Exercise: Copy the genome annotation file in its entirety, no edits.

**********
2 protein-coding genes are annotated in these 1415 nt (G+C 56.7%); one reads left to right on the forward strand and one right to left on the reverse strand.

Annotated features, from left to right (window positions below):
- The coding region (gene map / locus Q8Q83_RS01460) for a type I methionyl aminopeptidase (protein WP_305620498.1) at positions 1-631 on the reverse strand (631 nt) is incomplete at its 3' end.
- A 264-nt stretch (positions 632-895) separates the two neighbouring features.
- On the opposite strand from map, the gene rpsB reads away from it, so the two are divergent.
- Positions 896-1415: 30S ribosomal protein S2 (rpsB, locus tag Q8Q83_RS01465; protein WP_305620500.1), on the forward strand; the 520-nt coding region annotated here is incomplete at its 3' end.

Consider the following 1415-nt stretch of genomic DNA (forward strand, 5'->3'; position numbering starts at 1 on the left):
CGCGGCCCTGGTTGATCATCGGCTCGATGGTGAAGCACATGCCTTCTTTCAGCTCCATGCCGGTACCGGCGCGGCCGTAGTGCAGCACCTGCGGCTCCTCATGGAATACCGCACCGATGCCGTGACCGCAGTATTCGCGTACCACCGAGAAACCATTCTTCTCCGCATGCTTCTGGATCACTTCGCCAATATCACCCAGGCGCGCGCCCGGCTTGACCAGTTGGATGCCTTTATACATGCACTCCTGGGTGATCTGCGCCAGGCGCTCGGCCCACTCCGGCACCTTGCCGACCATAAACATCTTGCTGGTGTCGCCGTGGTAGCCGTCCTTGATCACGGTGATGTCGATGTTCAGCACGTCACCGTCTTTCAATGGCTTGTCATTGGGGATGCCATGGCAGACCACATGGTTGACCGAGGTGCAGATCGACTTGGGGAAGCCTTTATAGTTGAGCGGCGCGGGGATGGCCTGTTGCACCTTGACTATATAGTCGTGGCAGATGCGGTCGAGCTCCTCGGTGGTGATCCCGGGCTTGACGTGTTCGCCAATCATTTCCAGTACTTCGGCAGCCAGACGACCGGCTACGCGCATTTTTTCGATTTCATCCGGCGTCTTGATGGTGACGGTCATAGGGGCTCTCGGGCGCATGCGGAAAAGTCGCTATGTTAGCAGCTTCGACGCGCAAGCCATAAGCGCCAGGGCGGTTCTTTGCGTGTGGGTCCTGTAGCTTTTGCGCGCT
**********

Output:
2 protein-coding genes are annotated in these 1415 nt (G+C 56.7%); one reads left to right on the forward strand and one right to left on the reverse strand.

Annotated features, from left to right (window positions below):
- The coding region (gene map / locus Q8Q83_RS01460) for a type I methionyl aminopeptidase (protein WP_305620498.1) at positions 1-631 on the reverse strand (631 nt) is incomplete at its 3' end.
- A 264-nt stretch (positions 632-895) separates the two neighbouring features.
- On the opposite strand from map, the gene rpsB reads away from it, so the two are divergent.
- Positions 896-1415: 30S ribosomal protein S2 (rpsB, locus tag Q8Q83_RS01465; protein WP_305620500.1), on the forward strand; the 520-nt coding region annotated here is incomplete at its 3' end.

Consider the following 1415-nt stretch of genomic DNA (forward strand, 5'->3'; position numbering starts at 1 on the left):
CGCGGCCCTGGTTGATCATCGGCTCGATGGTGAAGCACATGCCTTCTTTCAGCTCCATGCCGGTACCGGCGCGGCCGTAGTGCAGCACCTGCGGCTCCTCATGGAATACCGCACCGATGCCGTGACCGCAGTATTCGCGTACCACCGAGAAACCATTCTTCTCCGCATGCTTCTGGATCACTTCGCCAATATCACCCAGGCGCGCGCCCGGCTTGACCAGTTGGATGCCTTTATACATGCACTCCTGGGTGATCTGCGCCAGGCGCTCGGCCCACTCCGGCACCTTGCCGACCATAAACATCTTGCTGGTGTCGCCGTGGTAGCCGTCCTTGATCACGGTGATGTCGATGTTCAGCACGTCACCGTCTTTCAATGGCTTGTCATTGGGGATGCCATGGCAGACCACATGGTTGACCGAGGTGCAGATCGACTTGGGGAAGCCTTTATAGTTGAGCGGCGCGGGGATGGCCTGTTGCACCTTGACTATATAGTCGTGGCAGATGCGGTCGAGCTCCTCGGTGGTGATCCCGGGCTTGACGTGTTCGCCAATCATTTCCAGTACTTCGGCAGCCAGACGACCGGCTACGCGCATTTTTTCGATTTCATCCGGCGTCTTGATGGTGACGGTCATAGGGGCTCTCGGGCGCATGCGGAAAAGTCGCTATGTTAGCAGCTTCGACGCGCAAGCCATAAGCGCCAGGGCGGTTCTTTGCGTGTGGGTCCTGTAGCTTTTGCGCGCT